This performance showed just how easy it is to dehumanize a person who doesn’t fight back, and is particularly powerful because it defies what we think we know about ourselves. I’m certain the no one reading this believes the people around him/her capable of doing such things to another human being, but this performance proves otherwise.”

this is why performance art is important

So every single person who told me ‘ignore them they’ll go away’ and ‘you can’t let them know they bothered you’ and ‘They’ll stop if they don’t see you react’ and all that bull shit, my entire school career, I want you to look good and hard at this.

I want you to think about what you said.

What you keep saying.

What you are telling your children.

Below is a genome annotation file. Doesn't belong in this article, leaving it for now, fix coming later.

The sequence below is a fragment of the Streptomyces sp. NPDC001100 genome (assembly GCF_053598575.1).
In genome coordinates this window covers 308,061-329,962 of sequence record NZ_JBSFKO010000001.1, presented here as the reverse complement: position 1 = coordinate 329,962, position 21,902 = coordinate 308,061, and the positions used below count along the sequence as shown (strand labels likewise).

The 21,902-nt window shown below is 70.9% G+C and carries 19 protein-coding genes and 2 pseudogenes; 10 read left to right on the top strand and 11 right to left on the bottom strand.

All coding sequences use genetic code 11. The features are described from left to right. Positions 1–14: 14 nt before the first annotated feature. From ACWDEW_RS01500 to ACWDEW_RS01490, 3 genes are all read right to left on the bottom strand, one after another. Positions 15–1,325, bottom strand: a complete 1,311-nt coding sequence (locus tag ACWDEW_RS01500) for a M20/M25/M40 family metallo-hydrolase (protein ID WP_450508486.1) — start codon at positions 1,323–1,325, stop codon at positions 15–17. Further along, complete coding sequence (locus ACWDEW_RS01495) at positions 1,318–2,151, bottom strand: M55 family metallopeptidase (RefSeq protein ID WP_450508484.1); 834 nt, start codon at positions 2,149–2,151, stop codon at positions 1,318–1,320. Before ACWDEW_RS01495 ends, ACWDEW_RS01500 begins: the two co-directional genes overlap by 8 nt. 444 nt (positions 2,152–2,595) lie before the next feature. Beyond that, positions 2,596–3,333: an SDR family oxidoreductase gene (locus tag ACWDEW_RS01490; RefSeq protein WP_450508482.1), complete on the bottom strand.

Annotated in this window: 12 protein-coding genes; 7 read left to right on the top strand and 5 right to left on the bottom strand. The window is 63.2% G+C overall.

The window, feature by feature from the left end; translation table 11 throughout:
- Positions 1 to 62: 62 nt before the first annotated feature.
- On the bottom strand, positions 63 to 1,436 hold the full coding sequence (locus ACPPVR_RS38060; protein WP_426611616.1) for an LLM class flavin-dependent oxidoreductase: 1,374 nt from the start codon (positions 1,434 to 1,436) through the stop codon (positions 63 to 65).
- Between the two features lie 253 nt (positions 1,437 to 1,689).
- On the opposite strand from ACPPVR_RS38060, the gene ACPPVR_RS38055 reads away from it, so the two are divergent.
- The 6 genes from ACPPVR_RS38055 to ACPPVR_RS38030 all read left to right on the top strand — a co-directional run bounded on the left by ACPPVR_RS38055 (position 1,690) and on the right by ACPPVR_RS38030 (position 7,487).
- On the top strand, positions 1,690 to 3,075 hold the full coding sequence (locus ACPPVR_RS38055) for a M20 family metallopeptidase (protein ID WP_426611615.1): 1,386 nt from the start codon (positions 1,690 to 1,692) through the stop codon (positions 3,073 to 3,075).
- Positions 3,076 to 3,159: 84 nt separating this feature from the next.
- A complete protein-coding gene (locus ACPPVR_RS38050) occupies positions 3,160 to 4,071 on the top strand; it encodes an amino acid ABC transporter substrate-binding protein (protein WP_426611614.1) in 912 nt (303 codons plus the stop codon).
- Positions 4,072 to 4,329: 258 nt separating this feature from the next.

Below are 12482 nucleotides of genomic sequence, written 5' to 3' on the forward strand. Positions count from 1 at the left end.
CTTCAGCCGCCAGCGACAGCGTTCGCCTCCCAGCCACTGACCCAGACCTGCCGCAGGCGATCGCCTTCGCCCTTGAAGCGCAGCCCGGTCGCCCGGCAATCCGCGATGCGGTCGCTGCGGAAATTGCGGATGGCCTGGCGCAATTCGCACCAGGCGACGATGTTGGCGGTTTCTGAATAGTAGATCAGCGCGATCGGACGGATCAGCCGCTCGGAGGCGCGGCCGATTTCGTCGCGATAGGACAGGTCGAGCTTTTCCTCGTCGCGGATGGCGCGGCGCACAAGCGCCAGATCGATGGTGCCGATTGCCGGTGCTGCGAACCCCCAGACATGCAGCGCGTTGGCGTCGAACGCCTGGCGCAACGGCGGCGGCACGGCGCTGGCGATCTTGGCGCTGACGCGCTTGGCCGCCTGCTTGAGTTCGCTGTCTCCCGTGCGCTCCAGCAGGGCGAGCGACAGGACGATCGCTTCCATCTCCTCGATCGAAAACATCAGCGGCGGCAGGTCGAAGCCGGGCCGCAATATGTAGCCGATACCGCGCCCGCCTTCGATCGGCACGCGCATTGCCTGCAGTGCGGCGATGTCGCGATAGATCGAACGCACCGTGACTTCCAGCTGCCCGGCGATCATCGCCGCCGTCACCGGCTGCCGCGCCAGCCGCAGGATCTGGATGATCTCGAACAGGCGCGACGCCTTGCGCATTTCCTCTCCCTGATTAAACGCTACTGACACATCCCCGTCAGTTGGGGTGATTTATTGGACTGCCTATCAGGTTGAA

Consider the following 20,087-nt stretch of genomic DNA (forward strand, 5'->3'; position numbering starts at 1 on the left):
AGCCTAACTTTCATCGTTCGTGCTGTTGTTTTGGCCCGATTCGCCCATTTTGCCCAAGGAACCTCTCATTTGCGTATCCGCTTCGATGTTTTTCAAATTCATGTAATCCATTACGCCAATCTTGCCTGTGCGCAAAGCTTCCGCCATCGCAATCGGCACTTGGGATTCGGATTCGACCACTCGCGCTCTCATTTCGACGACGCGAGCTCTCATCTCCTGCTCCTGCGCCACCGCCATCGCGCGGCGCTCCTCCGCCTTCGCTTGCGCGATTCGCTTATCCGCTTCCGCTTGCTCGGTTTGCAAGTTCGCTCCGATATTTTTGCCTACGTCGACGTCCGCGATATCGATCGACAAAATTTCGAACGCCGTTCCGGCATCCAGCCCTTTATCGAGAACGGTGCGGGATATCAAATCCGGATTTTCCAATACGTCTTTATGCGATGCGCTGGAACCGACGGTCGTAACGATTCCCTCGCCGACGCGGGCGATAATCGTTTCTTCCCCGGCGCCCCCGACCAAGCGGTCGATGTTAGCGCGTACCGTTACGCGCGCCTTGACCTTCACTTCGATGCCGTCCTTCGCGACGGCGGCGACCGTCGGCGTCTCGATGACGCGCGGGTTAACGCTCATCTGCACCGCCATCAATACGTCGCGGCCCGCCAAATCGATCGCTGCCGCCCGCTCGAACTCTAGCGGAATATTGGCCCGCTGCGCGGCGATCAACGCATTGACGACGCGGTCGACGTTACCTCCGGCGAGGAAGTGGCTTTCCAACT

You are making them powerless.

that last comment. actually crying.

(Source: andrewfishman, via turtletotem)

missvoltairine:

do you ever just get a vibe that someone has a crush on you and then you’re not sure if they actually do or if you’re just really really self-absorbed

(via bumbleshark)

ittygittydiddynator:

maridah:

kawaiislutface:

actual badass makoto kino aka sailor jupiter

if ur into sailor moon and u dont like her we cant be friends

A photoset that perfectly expresses Maplebunnie

Eternal swooning over Makoto.

(Source: twilightshards, via bumbleshark)